FIGURE 3
www.frontiersin.org

FIGURE 3. Matrix stiffness induces pericytes to migrate away from pericyte spheroid and invade their surroundings. (A) Pericyte spheroids cultured on collagen-modified PA gels. (B) Statistical analysis of invasive cell numbers of pericytes cultured on different matrices. (C) Migration velocity of pericytes cultured on different matrices as measured by wound healing assay. (D) Representative images of pericyte spheroids encircled in A. Cell nuclei were stained with DAPI. Scale bar is 90 um.

To understand cell migration, multiple mechanisms have been proposed, such as actin polymerization, treadmilling, retrograde actin network flow, and myosin II-based contractility. All these mechanisms involve two cytoskeleton components, F-actin and myosin II. It has been reported that myosin II acts as a locomotion power in cell migration that fuels the assembling and disassembling of F-actin, which in turn provides the propelling force for cell migration. Therefore, we sought to determine whether matrix stiffness enhances pericyte invasiveness by promoting the assembling of F-actin and expression of myosin II. To this end, we dyed F-actin cytoskeleton and myosin II components of pericytes cultured on different matrix stiffness and visualized them under confocal microscope. In pericytes cultured on soft substrate (7.43 kPa), the actin structure did not organize into stress fibers but instead diffused evenly as cortical actin (Figure 4A). In contrast, on substrate of medium stiffness (16.7 kPa), pericytes started to exhibit orderly and nicely bundled actin structures which are typical of stress fibers. In the leading edges of the stress fibers, focal adhesions enriched with F-actin were clearly visualized (Figure 4A), which indicates that the adhesion force of pericytes increased as the matrix stiffens, for no focal adhesion plaque was observed when pericytes were cultured on soft substrate. On stiff substrates (34.88 kPa), F-actin cytoskeleton assembled into stress fibers that were well-stretched and more developed than those on soft and medium stiffness gels. Thus, the compliance of the substrate significantly affects the organization of the actin cytoskeleton. In contrast to F-actin, myosin II in pericytes did not seem to be affected by the matrix stiffness (Figure 4B), as myosin II in pericytes on different substrates remains steady and evenly scattered in cytoplasm, though the distributing area varies. Taken together, these data demonstrate that matrix stiffness may enhance pericyte invasiveness by increasing F-actin assembling and focal adhesion formation.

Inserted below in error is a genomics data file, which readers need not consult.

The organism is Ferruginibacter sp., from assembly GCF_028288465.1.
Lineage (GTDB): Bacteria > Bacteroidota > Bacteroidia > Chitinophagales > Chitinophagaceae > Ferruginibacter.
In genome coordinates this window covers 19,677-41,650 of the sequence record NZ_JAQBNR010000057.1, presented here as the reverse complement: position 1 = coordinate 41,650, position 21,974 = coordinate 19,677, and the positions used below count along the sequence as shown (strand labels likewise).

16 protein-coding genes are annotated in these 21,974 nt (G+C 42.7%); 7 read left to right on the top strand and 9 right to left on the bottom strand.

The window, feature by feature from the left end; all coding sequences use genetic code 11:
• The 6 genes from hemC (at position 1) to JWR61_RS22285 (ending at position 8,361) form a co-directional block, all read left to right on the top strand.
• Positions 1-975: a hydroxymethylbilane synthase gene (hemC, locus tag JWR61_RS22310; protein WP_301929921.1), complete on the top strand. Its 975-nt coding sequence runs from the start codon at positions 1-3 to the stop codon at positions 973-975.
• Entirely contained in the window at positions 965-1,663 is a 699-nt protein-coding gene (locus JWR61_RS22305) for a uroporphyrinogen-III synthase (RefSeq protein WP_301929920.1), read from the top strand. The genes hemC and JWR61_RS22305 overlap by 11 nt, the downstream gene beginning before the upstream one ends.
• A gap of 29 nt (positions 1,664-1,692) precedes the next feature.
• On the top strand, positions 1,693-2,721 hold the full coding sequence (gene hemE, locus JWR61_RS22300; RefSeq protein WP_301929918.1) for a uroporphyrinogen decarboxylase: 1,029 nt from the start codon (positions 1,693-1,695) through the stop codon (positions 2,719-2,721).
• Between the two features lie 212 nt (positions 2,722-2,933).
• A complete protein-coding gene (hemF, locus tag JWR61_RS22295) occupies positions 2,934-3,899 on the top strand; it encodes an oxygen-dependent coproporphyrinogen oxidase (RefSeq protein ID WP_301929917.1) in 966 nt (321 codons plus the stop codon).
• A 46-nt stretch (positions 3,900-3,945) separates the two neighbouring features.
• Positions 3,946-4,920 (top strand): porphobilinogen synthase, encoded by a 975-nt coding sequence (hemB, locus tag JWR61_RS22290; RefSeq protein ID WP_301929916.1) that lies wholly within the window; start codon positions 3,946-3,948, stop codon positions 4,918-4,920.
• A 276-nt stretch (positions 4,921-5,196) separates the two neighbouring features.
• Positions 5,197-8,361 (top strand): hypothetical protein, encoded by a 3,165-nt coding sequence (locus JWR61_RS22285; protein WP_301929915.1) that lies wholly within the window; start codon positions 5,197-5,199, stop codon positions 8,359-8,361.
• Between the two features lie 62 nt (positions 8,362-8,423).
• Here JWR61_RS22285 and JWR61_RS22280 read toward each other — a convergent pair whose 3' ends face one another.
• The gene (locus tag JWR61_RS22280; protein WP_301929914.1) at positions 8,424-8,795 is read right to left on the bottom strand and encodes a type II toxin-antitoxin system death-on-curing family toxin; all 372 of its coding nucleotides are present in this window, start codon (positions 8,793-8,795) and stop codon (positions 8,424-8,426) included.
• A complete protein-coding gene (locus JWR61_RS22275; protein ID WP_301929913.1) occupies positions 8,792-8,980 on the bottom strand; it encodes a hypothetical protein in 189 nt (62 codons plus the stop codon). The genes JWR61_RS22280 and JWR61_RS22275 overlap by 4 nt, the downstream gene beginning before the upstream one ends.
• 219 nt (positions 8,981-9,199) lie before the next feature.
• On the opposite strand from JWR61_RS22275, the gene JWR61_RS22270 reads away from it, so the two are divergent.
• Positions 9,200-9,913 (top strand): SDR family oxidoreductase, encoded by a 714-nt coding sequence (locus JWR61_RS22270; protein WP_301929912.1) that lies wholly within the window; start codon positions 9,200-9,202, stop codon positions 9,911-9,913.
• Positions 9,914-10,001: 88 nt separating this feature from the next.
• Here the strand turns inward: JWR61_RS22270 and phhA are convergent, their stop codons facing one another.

FIGURE 4
www.frontiersin.org

FIGURE 4. Representative images of the cytoskeletal elements of pericytes cultured on different matrices. Cell nuclei were stained with DAPI. (A) Representative images of F-actin assembling in pericytes on different matrices. Scale bar is 30 um. (B) Representative images of myosin II in pericytes on different matrices. Scale bar is 30 um.

Matrix Stiffness Induces Pericyte-Fibroblast Transition

The morphology changes and the invasive behavior pericytes gradually obtained along matrix stiffness suggested that pericytes might undergo differentiation into fibroblasts. To investigate this possibility, we cultured pericytes on different substrates for an extended period and conducted immunofluorescence experiment. As matrix stiffness increases, pericytes gradually lost the expression of NG2, and gained the expression of FSP1 (fibroblast-specific marker) (Figures 5A,C,D), indicating that pericytes underwent a pericyte-fibroblast transition, though the proliferation rate did not change much (Figure 5B). Multiple studies have reported a critical link between the extracellular mechanical environment and the intracellular signaling. Yes-associated protein (YAP) is a prominent transcriptional coactivator that translates extracellular physical information into protein expression by translocating to the nucleus and regulating messenger RNA expression. It has been reported that YAP mediate cellular mechano-responses and inhibition of YAP translocation inhibits mesenchymal stem cell differentiation (Dupont et al., 2011). In tumor tissue, matrix stiffening enhances YAP activation in fibroblast and the generation and maintenance of cancer-associated fibroblasts correlate strongly with YAP translocation. Therefore, we presumed that pericyte-fibroblast transition induced by matrix stiffness relies on the activation of the transcriptional activator YAP. To study the validity of this presumption, we stained pericytes cultured on different stiffness substrates and conducted confocal immunofluorescence experiments (Figure 6A). Pericytes cultured on soft substrate had most YAP in cytoplasm, but as substrate stiffness increases, the transcription coactivator YAP gradually activated and translocated into nucleus, as the ratio of nuclear YAP to cytoplasm YAP increased along the matrix stiffness (Figure 6B). Thus, we concluded that matrix stiffness induced pericyte-fibroblast transition and the transcription coactivator YAP was involved in this transition.